21-year-old Brynn Duncan has spent much of her life in a virtual bubble. The young woman from South Carolina has a rare disease that leaves her vulnerable to suffering potentially lethal reactions to a seemingly endless list of allergens. For years, she got sicker and sicker, experiencing problems with an ever-increasing list of foods, and doctors couldn't figure out what was wrong.
Finally, as she writes on her blog Brynn's Bubble, "After seven years of searching for answers, I was diagnosed with Mast Cell Disease and POTS (Postural Orthostatic Tachycardia Syndrome) in 2012."
Mast Cell Disease, or mastocytosis, is a rare condition that occurs when the body produces too many mast cells, a type of cell essential to the functioning of the immune system. The National Institute of Allergy and Infectious Diseases explains that the symptoms can include typical allergic responses such as itching, flushing, abdominal cramping, and in serious cases, shock. In addition, patients may experience muscle and bone pain, abdominal pain, nausea, vomiting, diarrhea, and ulcers.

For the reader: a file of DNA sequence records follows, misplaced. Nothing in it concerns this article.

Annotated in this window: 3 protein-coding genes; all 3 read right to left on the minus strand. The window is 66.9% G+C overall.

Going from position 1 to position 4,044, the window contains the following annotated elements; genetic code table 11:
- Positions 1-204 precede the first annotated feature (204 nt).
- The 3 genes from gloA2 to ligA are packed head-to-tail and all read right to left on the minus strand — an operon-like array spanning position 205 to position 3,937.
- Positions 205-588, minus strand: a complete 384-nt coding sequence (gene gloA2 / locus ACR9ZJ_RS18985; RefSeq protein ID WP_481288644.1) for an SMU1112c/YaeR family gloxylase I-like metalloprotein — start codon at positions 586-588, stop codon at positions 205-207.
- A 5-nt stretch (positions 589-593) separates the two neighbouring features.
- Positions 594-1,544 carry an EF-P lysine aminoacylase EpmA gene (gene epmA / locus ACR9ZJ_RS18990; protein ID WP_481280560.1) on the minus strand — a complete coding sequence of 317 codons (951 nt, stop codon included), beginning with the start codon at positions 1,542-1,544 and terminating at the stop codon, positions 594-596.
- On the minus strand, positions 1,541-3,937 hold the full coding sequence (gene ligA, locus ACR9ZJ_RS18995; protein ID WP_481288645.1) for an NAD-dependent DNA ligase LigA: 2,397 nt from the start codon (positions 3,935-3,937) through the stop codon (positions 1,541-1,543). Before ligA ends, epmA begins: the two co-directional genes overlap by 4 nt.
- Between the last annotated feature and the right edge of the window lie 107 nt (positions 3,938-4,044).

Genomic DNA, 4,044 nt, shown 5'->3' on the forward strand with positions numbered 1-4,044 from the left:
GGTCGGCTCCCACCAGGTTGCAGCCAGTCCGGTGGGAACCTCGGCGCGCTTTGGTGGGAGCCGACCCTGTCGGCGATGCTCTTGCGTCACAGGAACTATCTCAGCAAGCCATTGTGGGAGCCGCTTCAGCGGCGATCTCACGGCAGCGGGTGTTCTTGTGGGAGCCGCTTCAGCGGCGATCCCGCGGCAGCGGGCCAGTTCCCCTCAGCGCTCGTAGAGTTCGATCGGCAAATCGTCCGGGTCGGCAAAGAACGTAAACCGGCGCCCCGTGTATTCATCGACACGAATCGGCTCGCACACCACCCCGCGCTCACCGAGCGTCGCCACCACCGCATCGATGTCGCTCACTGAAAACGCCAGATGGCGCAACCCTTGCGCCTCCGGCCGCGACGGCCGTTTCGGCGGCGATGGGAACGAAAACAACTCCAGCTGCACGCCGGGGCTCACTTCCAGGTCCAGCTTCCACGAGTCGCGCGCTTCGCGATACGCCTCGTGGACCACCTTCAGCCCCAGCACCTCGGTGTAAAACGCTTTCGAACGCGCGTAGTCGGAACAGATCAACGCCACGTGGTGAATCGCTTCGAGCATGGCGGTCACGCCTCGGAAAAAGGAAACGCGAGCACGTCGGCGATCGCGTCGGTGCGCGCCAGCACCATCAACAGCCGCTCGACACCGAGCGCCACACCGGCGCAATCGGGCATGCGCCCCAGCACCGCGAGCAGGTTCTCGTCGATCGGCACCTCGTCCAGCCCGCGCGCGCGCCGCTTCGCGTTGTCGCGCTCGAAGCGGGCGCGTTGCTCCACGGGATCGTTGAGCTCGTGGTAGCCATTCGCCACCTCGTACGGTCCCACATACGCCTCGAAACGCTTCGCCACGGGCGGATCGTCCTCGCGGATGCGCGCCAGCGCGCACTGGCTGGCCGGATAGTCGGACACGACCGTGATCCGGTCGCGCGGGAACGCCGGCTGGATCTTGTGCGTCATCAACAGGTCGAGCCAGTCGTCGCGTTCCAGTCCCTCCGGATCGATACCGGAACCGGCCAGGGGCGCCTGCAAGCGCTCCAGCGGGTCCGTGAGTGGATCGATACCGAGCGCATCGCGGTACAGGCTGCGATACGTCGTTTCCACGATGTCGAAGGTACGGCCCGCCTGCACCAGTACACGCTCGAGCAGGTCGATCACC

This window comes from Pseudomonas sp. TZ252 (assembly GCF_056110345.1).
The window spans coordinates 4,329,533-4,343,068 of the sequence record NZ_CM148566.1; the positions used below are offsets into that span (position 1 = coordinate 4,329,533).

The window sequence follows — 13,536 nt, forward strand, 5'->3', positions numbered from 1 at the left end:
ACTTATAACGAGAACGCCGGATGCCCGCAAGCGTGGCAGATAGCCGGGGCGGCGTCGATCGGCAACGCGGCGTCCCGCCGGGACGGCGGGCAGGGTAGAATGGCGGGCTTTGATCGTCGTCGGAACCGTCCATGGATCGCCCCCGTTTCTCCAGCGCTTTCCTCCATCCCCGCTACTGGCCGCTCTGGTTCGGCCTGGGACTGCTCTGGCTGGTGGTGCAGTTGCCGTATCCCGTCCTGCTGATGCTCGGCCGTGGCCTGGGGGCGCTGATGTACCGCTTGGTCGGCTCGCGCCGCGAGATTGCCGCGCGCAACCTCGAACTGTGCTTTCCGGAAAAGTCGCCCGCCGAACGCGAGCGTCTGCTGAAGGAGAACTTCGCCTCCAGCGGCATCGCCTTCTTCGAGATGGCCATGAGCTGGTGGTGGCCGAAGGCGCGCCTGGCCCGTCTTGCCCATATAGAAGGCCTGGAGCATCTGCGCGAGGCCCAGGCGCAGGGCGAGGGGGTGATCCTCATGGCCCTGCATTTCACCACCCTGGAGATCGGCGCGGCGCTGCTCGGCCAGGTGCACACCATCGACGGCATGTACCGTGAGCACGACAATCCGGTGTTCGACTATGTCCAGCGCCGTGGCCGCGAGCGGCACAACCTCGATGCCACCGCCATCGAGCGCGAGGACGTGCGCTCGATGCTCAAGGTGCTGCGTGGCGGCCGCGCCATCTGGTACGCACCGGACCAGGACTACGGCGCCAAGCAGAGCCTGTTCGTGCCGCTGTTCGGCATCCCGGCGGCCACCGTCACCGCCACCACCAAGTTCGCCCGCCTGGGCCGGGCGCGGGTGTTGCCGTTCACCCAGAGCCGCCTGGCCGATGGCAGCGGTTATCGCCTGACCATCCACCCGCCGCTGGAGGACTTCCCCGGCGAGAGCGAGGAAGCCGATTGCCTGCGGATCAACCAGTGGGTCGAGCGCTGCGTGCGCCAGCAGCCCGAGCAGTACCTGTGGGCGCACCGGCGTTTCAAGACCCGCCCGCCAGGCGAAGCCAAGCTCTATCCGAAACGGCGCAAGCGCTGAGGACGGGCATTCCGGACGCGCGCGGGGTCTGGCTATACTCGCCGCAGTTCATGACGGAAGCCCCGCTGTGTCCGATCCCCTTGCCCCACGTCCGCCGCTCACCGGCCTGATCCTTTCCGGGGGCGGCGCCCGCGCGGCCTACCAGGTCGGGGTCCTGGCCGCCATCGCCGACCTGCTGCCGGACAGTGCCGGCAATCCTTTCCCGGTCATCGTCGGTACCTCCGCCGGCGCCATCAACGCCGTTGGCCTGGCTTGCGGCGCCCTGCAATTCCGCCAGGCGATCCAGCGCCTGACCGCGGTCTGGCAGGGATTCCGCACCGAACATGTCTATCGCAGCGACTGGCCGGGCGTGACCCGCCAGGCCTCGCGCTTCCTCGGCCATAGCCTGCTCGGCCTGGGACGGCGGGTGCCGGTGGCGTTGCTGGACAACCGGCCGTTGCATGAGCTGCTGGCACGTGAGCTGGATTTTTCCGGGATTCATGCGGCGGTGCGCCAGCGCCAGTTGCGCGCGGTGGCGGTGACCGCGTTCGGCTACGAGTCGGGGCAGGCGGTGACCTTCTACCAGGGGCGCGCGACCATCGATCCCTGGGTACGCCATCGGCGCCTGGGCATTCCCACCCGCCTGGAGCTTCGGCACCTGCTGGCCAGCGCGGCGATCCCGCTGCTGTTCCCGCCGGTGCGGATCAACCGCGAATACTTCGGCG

In Brynn's case the allergic reactions became so severe, and the triggers so pervasive, that she was put on a feeding tube for nutrition and receives Benadryl through a pump around the clock.
She says her other diagnosis, POTS, "causes my blood pressure to drop and heart rate to skyrocket upon change in position. To put it in simpler terms, POTS causes me to pass out if I stand for more than a few minutes at a time."
After a difficult year marked by multiple surgeries and months in the hospital, Brynn writes, "I never imagined that I would be able to make a comeback. At the beginning of 2014 I couldn't even stand without assistance from a walker or leg braces- Today I can walk up the stairs without thinking twice about it."
On her blog, Brynn reflects on how the health challenges have shaped her life -- even finding some good in the struggle. "One of the parts that I appreciate the most about living with a chronic illness and having so many close friends with chronic illnesses- I don't leave words left unsaid. I tell my friends that I love them every chance I get because in the back of my mind I always ask myself if I would be happy with my words if they were to be the last words to a dear friend."